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Germany?s Minister for Consumer Rights and Agriculture, Renate Kuenast, is
facing allegations that she used her political position to put a stop to at
least two research projects that were studying genetically modified (GM)
crops The Scientist is reporting, March 2005 by Robert Derham, Checkbiotech
Kuenast is well known in Germany for taking an ?all or nothing? approach
at stopping the progression of genetically modified organisms of any kind in
Germany. She belongs to Germany?s Green Party, who openly works with
environmental groups and large organic farming associations to keep Germany?
s doors shut to genetically enhanced products.
The recent allegations cast yet another shadow over the coalition government
of Chancellor Gerhard Schroeder. Schroeder has openly praised the potential
of biotechnology and called for more progress in the area of genetic
Yet, Kuenast?s Green Party is a part of the coalition government, headed by
Schroeder?s Social Democratic Party, and echoes anything but the contrary to
Allegations regarding the recent scandal first arose back in February, when
a German monthly newsletter called Laborjournal reported that Kuenast?s
office had sent letters to at least two researchers, requesting them to stop
their research projects and to not make and public comments regarding them
The researchers caught in the political web are Joachim Schiemann, from the
Federal Research Institute for Agriculture and Forestry, and Reinhard
Toepfer at the Federal Research Institute for Breeding of Cultivated Plants
Their research involved new methods that would lay to rest one of the
reservations that opponents?the use of antibiotic resistance markers. Dr.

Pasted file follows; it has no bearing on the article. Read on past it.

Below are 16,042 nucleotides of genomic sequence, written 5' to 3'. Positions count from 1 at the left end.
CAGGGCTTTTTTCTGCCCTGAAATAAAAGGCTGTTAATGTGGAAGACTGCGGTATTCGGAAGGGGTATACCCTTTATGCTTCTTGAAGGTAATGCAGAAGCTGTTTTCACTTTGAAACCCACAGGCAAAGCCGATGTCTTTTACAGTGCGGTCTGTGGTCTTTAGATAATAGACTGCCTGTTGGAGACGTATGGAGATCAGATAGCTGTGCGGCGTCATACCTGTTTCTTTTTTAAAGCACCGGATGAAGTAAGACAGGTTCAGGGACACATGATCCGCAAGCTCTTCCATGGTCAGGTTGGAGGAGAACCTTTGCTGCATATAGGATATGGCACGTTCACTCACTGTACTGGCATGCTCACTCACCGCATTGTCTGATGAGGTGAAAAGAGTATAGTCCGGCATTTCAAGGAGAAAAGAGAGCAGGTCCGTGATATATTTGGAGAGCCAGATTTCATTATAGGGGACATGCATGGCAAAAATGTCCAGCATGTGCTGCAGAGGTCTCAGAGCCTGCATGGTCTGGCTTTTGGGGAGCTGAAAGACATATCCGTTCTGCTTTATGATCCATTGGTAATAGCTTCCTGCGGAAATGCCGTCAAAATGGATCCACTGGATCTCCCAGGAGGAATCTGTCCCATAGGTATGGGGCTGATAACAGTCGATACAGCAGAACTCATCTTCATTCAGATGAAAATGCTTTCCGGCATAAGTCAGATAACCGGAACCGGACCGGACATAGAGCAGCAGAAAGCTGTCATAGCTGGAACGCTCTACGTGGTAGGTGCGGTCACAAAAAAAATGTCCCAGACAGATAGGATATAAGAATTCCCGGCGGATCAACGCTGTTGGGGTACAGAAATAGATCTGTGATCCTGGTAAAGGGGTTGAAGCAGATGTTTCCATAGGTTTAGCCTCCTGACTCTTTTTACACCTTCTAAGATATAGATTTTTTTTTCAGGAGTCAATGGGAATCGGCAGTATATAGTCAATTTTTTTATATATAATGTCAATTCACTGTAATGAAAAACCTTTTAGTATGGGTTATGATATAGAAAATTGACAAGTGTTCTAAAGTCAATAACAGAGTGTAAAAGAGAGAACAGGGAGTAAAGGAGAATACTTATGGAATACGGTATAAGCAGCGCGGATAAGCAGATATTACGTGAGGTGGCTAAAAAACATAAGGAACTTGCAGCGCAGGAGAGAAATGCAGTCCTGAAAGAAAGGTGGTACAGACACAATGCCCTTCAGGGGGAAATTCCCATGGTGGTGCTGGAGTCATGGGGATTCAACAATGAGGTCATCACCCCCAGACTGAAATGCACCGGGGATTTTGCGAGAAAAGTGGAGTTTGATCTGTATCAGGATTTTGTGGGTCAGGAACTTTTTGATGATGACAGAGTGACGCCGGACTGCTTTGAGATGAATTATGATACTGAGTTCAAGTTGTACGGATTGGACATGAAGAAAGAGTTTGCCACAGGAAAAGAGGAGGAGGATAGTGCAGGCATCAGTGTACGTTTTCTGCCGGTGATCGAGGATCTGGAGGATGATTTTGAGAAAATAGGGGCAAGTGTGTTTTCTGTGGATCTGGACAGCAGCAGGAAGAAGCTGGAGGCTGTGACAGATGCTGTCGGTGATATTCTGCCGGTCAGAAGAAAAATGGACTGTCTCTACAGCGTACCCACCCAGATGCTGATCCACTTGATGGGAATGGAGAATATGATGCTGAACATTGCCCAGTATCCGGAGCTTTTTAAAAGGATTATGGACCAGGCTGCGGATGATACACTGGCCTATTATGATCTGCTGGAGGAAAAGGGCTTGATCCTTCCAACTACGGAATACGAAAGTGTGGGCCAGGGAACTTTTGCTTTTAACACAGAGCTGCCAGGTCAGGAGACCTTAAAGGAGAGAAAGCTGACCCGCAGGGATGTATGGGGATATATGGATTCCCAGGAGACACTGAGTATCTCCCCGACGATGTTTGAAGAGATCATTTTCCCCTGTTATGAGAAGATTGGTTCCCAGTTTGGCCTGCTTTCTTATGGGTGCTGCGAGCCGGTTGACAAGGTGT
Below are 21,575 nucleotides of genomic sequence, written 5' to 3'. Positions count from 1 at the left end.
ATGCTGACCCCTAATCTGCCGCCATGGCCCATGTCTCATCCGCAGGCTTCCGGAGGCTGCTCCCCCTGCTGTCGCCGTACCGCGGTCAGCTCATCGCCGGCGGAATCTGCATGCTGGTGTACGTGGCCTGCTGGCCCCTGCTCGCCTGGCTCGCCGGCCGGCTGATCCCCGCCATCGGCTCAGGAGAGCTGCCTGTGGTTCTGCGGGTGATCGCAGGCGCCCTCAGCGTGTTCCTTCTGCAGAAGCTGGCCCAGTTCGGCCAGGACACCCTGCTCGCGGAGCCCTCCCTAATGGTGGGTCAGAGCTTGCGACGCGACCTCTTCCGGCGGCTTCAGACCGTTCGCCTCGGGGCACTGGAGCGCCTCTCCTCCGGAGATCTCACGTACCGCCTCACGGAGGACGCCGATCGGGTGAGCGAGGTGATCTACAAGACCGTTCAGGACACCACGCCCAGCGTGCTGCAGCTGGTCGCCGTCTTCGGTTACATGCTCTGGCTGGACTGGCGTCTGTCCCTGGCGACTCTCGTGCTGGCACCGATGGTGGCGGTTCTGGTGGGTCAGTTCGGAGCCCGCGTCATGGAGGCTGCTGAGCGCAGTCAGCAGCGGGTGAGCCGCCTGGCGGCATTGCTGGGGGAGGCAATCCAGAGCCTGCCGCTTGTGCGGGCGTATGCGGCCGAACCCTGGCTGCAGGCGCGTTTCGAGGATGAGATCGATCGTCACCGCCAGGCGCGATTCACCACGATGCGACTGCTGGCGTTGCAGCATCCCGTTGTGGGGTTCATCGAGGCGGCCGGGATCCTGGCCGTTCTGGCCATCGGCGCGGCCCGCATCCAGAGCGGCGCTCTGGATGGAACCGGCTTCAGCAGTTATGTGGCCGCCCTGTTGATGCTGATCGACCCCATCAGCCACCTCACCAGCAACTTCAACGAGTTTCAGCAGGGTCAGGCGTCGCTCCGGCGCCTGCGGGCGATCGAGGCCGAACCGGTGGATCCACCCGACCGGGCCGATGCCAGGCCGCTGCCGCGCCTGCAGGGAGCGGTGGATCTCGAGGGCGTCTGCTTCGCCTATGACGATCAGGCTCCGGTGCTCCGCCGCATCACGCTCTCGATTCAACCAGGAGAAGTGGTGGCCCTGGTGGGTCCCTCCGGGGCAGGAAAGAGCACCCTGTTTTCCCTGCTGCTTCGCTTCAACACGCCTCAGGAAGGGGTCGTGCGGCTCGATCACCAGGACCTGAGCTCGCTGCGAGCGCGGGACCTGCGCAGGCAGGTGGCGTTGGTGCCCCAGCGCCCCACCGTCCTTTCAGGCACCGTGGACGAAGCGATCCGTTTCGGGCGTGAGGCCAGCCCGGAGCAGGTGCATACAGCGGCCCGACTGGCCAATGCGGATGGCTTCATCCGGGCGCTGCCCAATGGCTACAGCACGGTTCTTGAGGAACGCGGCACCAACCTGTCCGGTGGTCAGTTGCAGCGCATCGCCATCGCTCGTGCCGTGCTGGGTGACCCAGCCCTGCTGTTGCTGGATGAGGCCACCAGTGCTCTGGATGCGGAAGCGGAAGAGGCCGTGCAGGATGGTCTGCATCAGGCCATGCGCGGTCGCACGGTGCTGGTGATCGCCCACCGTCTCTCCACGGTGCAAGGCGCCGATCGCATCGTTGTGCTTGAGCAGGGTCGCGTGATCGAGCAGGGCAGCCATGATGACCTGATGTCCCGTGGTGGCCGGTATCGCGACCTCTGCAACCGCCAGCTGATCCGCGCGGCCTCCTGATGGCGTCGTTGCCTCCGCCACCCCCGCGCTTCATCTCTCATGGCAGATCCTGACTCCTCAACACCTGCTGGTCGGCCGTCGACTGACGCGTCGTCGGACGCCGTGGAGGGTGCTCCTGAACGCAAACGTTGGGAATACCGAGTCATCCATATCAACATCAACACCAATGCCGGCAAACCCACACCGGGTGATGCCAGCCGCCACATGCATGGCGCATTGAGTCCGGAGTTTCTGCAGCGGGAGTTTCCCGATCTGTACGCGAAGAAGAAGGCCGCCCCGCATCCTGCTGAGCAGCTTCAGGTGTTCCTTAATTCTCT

Schiemann and Toepfer were working on methods that would eliminate these
markers after a new gene had been added.
Antibiotic markers are a part of group of tools called selective markers
that help scientist identify if a gene of interest was correctly inserted
into the target organism. These markers provide the target organism with a
built-in resistance to agents that would normally lead to their death, thus
allowing the researchers to tell if a new gene had been correctly inserted.
Many opponents have raised the concern that these selective markers could be
transferred to other organism. Thus, the research of Dr. Schiemann and
Toepfer was aimed at removing these concerns, making genetically modified
crops all the more safer.
The problem that scientist such as Drs. Schiemann and Toepfer have, is that
they are part of a German research program funded directly from the
government. Although, in the institute?s 13 year history, a similar case has
never arisen, scientists in similar institutes are not required to compete
for grants and publications. Their funding and studies are dictated
primarily by government boards.
In comments provided to The Scientist, Jörg Hinrich Hacker, vice president
of the German Research Society, Künast's actions reflected the Green Party's
political position on genetically modified crops. "They do not want this
technology as a whole," Hacker said. "Any research eliminating the risk
would destroy their argument."
"Renate Künast prevents department institutes from entering into scientific
competition," said Hacker to The Scientist. "The policies of the Green Party
on green biotechnology are a handicap for science. They are hostile to
innovation and research."
Kuenast will now face a governmental inquisition that will look into the
accusations. Kuenast and the organisations that funded her political career
have always questioned the safety of transgenic crops, and have repeatedly
requested that more research be carried out to assess the safety of such
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